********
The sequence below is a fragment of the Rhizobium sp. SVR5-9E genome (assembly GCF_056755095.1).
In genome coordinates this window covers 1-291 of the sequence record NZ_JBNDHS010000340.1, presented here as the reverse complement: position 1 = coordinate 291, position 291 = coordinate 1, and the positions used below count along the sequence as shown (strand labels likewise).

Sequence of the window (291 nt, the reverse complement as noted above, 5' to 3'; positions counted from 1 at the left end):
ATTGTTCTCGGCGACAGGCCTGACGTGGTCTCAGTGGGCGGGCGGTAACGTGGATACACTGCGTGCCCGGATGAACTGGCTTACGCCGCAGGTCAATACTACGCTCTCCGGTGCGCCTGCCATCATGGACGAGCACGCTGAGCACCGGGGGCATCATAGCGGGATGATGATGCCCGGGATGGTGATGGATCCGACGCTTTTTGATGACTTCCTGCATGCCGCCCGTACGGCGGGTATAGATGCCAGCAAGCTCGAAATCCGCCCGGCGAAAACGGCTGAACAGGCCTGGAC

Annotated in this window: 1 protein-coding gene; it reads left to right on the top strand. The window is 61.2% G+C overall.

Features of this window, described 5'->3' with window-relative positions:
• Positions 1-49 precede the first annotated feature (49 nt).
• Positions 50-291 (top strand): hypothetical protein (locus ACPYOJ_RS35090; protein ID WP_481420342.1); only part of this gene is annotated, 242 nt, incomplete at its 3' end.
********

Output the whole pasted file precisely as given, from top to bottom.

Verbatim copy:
The sequence below is a fragment of the Rhizobium sp. SVR5-9E genome (assembly GCF_056755095.1).
In genome coordinates this window covers 1-291 of the sequence record NZ_JBNDHS010000340.1, presented here as the reverse complement: position 1 = coordinate 291, position 291 = coordinate 1, and the positions used below count along the sequence as shown (strand labels likewise).

Sequence of the window (291 nt, the reverse complement as noted above, 5' to 3'; positions counted from 1 at the left end):
ATTGTTCTCGGCGACAGGCCTGACGTGGTCTCAGTGGGCGGGCGGTAACGTGGATACACTGCGTGCCCGGATGAACTGGCTTACGCCGCAGGTCAATACTACGCTCTCCGGTGCGCCTGCCATCATGGACGAGCACGCTGAGCACCGGGGGCATCATAGCGGGATGATGATGCCCGGGATGGTGATGGATCCGACGCTTTTTGATGACTTCCTGCATGCCGCCCGTACGGCGGGTATAGATGCCAGCAAGCTCGAAATCCGCCCGGCGAAAACGGCTGAACAGGCCTGGAC

Annotated in this window: 1 protein-coding gene; it reads left to right on the top strand. The window is 61.2% G+C overall.

Features of this window, described 5'->3' with window-relative positions:
• Positions 1-49 precede the first annotated feature (49 nt).
• Positions 50-291 (top strand): hypothetical protein (locus ACPYOJ_RS35090; protein ID WP_481420342.1); only part of this gene is annotated, 242 nt, incomplete at its 3' end.